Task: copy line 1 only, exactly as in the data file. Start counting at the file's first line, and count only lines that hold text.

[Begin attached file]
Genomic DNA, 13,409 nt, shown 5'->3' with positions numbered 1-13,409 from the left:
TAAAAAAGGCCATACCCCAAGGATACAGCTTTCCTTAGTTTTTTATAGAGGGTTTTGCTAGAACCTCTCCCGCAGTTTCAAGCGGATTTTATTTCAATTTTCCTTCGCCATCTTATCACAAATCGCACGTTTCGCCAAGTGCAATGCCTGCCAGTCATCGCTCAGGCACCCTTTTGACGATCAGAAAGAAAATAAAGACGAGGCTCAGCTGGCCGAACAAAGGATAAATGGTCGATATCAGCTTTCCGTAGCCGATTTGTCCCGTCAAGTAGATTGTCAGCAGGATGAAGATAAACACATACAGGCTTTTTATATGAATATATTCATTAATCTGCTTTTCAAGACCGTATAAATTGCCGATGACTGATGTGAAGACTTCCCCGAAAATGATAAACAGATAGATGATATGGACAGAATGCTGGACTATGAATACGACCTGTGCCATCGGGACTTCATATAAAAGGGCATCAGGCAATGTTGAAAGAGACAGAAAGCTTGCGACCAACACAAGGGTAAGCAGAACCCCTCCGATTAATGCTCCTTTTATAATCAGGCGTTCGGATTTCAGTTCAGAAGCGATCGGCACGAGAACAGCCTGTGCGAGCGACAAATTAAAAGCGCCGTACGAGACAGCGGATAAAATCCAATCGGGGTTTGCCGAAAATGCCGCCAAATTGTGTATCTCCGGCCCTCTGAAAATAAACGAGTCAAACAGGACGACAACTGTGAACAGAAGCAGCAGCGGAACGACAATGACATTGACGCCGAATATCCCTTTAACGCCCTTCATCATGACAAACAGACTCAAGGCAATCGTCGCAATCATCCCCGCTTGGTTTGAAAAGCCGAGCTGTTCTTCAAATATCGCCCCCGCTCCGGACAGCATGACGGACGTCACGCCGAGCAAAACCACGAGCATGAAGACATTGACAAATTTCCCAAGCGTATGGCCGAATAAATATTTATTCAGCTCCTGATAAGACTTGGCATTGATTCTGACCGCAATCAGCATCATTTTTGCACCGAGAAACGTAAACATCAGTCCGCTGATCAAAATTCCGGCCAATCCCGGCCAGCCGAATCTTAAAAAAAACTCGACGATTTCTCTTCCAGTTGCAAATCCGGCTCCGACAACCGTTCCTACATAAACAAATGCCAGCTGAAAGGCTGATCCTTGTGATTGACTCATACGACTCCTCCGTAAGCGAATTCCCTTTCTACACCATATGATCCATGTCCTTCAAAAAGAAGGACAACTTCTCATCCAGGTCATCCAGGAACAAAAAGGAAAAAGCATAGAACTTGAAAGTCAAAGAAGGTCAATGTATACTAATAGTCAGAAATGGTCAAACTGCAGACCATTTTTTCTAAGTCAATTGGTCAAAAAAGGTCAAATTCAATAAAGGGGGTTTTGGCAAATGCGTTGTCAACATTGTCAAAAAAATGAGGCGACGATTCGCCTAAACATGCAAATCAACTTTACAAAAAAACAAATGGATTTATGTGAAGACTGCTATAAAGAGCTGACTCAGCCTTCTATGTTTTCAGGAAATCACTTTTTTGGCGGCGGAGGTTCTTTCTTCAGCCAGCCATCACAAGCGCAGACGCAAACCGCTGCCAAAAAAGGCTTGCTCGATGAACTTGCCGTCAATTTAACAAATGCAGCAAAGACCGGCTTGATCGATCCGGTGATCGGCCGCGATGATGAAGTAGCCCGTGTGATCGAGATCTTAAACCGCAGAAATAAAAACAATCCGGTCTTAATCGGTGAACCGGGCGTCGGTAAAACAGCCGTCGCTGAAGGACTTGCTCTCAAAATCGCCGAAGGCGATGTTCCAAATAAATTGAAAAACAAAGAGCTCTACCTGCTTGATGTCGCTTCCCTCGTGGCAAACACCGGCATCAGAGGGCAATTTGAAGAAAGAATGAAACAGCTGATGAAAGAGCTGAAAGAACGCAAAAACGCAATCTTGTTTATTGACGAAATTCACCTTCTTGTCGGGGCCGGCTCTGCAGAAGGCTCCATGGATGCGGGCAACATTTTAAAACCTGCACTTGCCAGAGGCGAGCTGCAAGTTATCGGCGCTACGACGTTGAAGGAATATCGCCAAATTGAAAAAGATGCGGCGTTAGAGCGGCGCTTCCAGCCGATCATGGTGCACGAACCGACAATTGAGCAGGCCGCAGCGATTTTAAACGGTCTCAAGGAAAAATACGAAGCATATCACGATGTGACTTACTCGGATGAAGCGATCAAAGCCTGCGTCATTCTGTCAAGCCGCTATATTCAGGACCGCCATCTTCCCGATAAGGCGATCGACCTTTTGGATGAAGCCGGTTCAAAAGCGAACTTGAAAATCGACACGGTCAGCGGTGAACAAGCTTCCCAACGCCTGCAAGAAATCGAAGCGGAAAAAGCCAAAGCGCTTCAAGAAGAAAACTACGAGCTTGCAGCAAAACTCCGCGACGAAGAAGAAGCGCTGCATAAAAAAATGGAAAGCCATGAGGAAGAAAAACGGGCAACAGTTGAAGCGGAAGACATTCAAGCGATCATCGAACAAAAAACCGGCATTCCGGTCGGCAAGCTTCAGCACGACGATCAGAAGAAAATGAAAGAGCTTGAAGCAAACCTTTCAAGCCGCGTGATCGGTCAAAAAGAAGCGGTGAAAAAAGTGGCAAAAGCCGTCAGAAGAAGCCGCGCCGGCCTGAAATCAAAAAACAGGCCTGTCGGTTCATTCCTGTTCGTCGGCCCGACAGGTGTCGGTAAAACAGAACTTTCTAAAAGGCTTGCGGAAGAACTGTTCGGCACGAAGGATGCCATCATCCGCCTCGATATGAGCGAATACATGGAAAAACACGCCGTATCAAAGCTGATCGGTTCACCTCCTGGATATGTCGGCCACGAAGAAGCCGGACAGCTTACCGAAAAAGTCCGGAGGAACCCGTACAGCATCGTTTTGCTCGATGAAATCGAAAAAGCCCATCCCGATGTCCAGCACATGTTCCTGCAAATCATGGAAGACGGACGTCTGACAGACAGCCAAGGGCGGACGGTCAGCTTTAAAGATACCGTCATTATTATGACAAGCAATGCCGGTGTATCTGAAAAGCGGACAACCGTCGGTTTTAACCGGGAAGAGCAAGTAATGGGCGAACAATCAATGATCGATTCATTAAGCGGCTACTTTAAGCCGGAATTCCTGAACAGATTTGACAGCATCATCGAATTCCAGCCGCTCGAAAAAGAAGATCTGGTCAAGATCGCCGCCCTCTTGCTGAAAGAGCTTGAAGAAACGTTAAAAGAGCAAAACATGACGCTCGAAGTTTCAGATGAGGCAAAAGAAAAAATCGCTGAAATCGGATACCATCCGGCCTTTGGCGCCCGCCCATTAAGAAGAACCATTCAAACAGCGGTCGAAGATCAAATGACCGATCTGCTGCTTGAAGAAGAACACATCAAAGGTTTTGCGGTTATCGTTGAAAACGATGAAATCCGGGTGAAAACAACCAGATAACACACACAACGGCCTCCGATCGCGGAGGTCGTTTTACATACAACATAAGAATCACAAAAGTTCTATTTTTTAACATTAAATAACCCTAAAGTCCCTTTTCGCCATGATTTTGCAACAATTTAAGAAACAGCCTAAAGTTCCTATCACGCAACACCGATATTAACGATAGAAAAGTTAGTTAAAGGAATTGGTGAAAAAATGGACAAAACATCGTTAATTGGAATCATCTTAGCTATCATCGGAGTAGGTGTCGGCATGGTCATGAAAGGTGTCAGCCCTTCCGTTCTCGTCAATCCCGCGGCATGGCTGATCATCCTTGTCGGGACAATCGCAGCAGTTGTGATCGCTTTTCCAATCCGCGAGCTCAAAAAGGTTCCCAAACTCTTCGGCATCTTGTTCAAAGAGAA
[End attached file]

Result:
Genomic DNA, 13,409 nt, shown 5'->3' with positions numbered 1-13,409 from the left: